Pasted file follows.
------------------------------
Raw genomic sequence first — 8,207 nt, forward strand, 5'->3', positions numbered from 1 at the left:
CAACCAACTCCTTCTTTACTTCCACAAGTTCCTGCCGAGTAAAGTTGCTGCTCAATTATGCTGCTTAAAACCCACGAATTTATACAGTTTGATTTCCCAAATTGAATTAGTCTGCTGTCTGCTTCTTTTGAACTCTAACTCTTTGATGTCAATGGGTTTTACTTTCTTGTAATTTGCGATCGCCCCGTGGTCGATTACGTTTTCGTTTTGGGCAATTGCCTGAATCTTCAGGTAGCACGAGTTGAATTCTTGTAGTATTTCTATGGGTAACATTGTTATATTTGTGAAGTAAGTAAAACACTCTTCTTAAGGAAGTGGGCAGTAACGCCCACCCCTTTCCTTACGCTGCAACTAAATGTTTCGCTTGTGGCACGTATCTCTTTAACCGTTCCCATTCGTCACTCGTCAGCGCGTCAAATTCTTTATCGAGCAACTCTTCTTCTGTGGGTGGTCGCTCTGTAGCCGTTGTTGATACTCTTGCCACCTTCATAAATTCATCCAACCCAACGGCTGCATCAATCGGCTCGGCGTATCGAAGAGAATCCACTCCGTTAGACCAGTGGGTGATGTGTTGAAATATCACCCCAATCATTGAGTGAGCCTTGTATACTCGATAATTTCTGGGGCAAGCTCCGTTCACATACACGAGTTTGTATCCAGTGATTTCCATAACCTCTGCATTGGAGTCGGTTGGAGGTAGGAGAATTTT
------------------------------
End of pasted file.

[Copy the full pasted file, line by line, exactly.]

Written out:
Raw genomic sequence first — 8,207 nt, forward strand, 5'->3', positions numbered from 1 at the left:
CAACCAACTCCTTCTTTACTTCCACAAGTTCCTGCCGAGTAAAGTTGCTGCTCAATTATGCTGCTTAAAACCCACGAATTTATACAGTTTGATTTCCCAAATTGAATTAGTCTGCTGTCTGCTTCTTTTGAACTCTAACTCTTTGATGTCAATGGGTTTTACTTTCTTGTAATTTGCGATCGCCCCGTGGTCGATTACGTTTTCGTTTTGGGCAATTGCCTGAATCTTCAGGTAGCACGAGTTGAATTCTTGTAGTATTTCTATGGGTAACATTGTTATATTTGTGAAGTAAGTAAAACACTCTTCTTAAGGAAGTGGGCAGTAACGCCCACCCCTTTCCTTACGCTGCAACTAAATGTTTCGCTTGTGGCACGTATCTCTTTAACCGTTCCCATTCGTCACTCGTCAGCGCGTCAAATTCTTTATCGAGCAACTCTTCTTCTGTGGGTGGTCGCTCTGTAGCCGTTGTTGATACTCTTGCCACCTTCATAAATTCATCCAACCCAACGGCTGCATCAATCGGCTCGGCGTATCGAAGAGAATCCACTCCGTTAGACCAGTGGGTGATGTGTTGAAATATCACCCCAATCATTGAGTGAGCCTTGTATACTCGATAATTTCTGGGGCAAGCTCCGTTCACATACACGAGTTTGTATCCAGTGATTTCCATAACCTCTGCATTGGAGTCGGTTGGAGGTAGGAGAATTTT